Metreleptin (Myalept) Injection - Uses, Dose, Side effects, MOA

Metreleptin is a recombinant analog of human leptin, a hormone produced by adipocytes (fat cells) that plays a role in regulating food intake, energy expenditure, and body weight. Leptin acts primarily in the brain, particularly in the hypothalamus, to reduce hunger and promote satiety.

A synthetic analog of leptin called metreleptin (Myalept) is primarily used to treat individuals with lipodystrophy.

Metreleptin (Myalept) Uses:

  • Lipodystrophy:
    • In addition to nutrition, it is used as a replacement treatment in individuals with congenital or acquired lipodystrophy to alleviate the side effects of leptin deficit.
  • Limitations of use:
    • Not recommended for people with lipodystrophy linked to HIV
    • Patients with metabolic disorders (such as diabetes mellitus or hypertriglyceridemia) who do not also have congenital or acquired widespread lipodystrophy are not supposed to take it.

Metreleptin Dose in Adults: 

Metreleptin (Myalept) Dose in Lipodystrophy:

  • Baseline Weight ≤40 kg (for people who weigh 40 kilograms or less):
    • Start with an initial dose of 0.06 mg of Metreleptin per kilogram of body weight once a day.
    • Depending on how well it works and whether there are any side effects, you can increase or decrease the dose by 0.02 mg per kilogram each day.
    • The maximum dose you can take in a day is 0.13 mg per kilogram of body weight.
  • Baseline Weight >40 kg (for people who weigh more than 40 kilograms):
    • For males, start with an initial dose of 2.5 mg of Metreleptin once a day.
    • For females, start with an initial dose of 5 mg of Metreleptin once a day.
    • Like before, you can adjust the dose based on how well it's working and any side effects. You can increase or decrease it by 1.25 to 2.5 mg each day.
    • The highest daily dose allowed is 10 mg.
  • Discontinuation:
    • If you need to stop taking Metreleptin and you have a higher risk of pancreatitis (inflammation of the pancreas) or very high triglyceride levels, you should gradually reduce the dose over a period of one week.
    • During this time, your doctor will keep an eye on your triglyceride levels and may also adjust your other medications for managing high lipids (fats in your blood) as needed.

These dosing instructions are flexible and can be adjusted based on how well the treatment is working for you and any side effects you might experience.


Metreleptin Dose in Children:

Metreleptin (Myalept) Dose in Lipodystrophy:

Age Consideration:

  • Even though the manufacturer says Metreleptin can be used in infants, in most studies, patients were at least 6 months old. The youngest patients in some trials were at least 1 year old.

Dosage Based on Weight and Gender:

  • For those weighing 40 kg or less (both boys and girls):
    • Start with a dose of 0.06 mg for every kilogram they weigh, given once a day.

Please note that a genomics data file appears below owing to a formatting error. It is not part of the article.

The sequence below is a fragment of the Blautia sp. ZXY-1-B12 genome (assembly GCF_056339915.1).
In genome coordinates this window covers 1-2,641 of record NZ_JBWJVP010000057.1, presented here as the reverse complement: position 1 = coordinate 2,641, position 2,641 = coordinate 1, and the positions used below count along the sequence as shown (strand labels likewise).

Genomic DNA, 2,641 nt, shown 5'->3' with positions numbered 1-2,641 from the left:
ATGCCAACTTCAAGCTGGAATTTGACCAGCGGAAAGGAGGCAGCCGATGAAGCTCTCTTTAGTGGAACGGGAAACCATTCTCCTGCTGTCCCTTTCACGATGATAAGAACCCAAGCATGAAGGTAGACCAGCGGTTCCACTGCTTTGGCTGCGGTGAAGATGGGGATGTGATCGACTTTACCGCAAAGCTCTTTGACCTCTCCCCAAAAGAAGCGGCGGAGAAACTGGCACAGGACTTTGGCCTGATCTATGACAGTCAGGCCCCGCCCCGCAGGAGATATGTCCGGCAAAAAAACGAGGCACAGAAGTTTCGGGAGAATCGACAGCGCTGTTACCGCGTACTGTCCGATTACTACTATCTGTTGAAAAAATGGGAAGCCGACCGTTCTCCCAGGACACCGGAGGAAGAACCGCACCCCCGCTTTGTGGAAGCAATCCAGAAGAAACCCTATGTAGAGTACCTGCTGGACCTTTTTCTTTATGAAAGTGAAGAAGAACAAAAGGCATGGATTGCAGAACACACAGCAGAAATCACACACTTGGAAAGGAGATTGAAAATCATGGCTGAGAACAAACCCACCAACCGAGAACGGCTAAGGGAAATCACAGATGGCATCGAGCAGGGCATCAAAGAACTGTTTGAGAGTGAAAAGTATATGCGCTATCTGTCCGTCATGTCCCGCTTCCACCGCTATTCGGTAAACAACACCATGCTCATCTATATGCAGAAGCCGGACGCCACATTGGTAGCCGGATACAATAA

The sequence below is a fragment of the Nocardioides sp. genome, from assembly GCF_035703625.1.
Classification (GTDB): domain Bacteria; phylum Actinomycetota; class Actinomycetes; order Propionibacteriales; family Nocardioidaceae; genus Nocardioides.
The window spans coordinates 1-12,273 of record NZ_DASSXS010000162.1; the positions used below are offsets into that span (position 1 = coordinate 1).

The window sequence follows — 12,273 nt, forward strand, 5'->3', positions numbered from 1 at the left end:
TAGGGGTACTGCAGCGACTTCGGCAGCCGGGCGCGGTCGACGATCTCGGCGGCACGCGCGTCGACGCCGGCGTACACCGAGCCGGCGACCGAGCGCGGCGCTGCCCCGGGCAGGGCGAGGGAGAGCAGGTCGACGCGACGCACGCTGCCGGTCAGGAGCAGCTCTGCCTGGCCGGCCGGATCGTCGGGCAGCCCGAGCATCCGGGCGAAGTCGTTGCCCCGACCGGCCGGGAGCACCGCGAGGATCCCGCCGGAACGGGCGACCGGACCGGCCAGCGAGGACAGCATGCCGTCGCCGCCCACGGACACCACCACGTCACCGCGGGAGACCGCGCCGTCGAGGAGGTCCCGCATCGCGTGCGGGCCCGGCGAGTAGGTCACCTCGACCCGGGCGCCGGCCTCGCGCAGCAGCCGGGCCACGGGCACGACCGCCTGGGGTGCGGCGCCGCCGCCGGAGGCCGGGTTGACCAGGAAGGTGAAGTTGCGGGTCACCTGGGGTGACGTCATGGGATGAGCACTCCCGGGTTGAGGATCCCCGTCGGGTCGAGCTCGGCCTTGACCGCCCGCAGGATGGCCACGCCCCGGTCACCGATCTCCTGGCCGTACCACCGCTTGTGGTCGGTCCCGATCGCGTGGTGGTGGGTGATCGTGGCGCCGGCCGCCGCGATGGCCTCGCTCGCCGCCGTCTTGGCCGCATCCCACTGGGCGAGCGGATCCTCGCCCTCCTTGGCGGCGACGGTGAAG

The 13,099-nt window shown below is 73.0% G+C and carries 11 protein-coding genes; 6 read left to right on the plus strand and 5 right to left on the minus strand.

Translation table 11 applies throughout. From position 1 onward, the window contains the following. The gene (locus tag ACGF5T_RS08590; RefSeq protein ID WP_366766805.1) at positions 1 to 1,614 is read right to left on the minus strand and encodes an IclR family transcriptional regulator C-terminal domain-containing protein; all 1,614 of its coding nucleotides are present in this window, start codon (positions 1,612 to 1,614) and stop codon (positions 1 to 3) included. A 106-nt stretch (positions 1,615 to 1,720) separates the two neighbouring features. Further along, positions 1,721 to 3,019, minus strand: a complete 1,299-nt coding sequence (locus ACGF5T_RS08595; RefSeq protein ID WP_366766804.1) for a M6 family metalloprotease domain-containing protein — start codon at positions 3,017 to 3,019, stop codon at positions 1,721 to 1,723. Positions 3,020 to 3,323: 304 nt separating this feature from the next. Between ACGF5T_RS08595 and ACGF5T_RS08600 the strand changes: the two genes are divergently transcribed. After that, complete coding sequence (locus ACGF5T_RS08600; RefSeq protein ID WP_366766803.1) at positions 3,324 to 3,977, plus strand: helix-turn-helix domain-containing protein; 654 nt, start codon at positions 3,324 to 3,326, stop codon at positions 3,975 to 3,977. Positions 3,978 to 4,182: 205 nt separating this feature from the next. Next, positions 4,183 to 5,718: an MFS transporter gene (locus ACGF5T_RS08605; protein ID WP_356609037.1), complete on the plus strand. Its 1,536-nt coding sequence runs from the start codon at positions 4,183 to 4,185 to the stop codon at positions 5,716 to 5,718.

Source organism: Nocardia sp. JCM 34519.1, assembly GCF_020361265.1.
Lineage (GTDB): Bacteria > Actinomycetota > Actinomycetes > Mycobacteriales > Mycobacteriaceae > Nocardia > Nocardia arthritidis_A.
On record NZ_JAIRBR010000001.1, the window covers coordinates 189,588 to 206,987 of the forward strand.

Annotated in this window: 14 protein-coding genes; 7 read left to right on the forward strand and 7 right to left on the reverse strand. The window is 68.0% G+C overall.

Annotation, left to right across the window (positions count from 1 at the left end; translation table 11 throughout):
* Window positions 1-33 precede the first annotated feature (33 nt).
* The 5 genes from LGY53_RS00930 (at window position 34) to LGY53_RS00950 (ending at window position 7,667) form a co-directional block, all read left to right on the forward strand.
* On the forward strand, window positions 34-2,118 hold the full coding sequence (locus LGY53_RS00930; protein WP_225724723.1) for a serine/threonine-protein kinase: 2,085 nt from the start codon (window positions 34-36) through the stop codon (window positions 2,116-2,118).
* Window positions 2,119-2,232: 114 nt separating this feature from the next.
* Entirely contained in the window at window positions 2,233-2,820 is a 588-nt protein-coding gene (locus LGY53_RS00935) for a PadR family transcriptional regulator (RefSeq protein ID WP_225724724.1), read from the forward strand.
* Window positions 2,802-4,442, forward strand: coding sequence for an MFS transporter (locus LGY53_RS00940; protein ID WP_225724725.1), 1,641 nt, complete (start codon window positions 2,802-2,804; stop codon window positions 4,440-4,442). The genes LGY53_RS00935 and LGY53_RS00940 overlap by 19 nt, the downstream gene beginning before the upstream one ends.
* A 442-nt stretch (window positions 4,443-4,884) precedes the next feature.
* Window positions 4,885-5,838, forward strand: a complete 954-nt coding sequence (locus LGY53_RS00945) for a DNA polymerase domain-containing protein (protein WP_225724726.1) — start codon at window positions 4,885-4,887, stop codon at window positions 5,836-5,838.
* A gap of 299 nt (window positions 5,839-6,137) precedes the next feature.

• If needed, adjust the dose up or down by 0.02 mg for every kilogram based on how they react or if they experience side effects.
    • The highest dose they can take in a day is 0.13 mg for every kilogram they weigh.
  • For those weighing more than 40 kg:
    • For girls: Start with 5 mg once a day. Depending on how they react, you can change the dose by 1.25 to 2.5 mg. The most they can take in a day is 10 mg.
    • For boys: Start with 2.5 mg once a day. Like girls, depending on their reaction, adjust the dose by 1.25 to 2.5 mg. The maximum daily dose is also 10 mg.

If you need to stop the medication:

  • If the patient has a higher chance of getting pancreatitis (a condition where the pancreas becomes inflamed) or has very high fat levels in their blood (triglycerides), you should gradually lower the dose over a week. During this time, monitor the fat levels in their blood. You might also need to adjust or start other medications to manage these fat levels.

Pregnancy Risk Factor C

  • There aren't many reports about using metreleptin during pregnancy.
  • Pregnant women with lipodystrophy can face challenges like high blood pressure during pregnancy, diabetes, slowed baby growth, loss of the baby before birth, a larger than normal baby, or miscarriage.
  • Studies in the lab suggest that metreleptin might affect how the uterus contracts during childbirth.
  • Metreleptin can also help some women who didn't have their periods before to start having them again, which means they could get pregnant.
  • There's a program to monitor women who take metreleptin while they're pregnant.

Use of metreleptin during lactation

  • We don't know if metreleptin gets into breast milk, but the natural version of this medicine does.
  • Because there's a chance it could harm a breastfeeding baby, the maker of the medicine suggests moms choose between stopping breastfeeding or stopping the medicine, based on how important the treatment is for the mom.

Dose in Kidney Disease:

The company that makes the medicine hasn't provided any special dosing instructions for people with kidney problems, because they haven't studied it in that situation.

Dose in Liver disease:

The manufacturer of the medicine hasn't given any specific dose changes for people with liver problems because they haven't studied it in that situation.


Side effects of Metreleptin (Myalept)

  • Central Nervous System:
    • Exhaustion
    • Headache
    • Dizziness
    • Paresthesia
  • Miscellaneous:
    • Fever
  • Endocrine & Metabolic:
    • Weight Gain
    • Ovarian Cyst
    • Decreased Glucose Tolerance
    • Diabetes Mellitus
    • Hypoglycemia
    • Weight Loss
    • Increased Serum Triglycerides
  • Gastrointestinal:
    • Pancreatitis
    • Nausea
    • Abdominal Pain
    • Diarrhea
  • Dermatologic:
    • Urticaria
  • Genitourinary:
    • Proteinuria
  • Immunologic:
    • Immunogenicity
  • Infection:
    • Severe Infection
  • Hematologic & Oncologic:
    • Anemia
    • Elevated Glycosylated Hemoglobin
  • Local:
    • Erythema At Injection Site
  • Otic:
    • Otic Infection
  • Neuromuscular & Skeletal: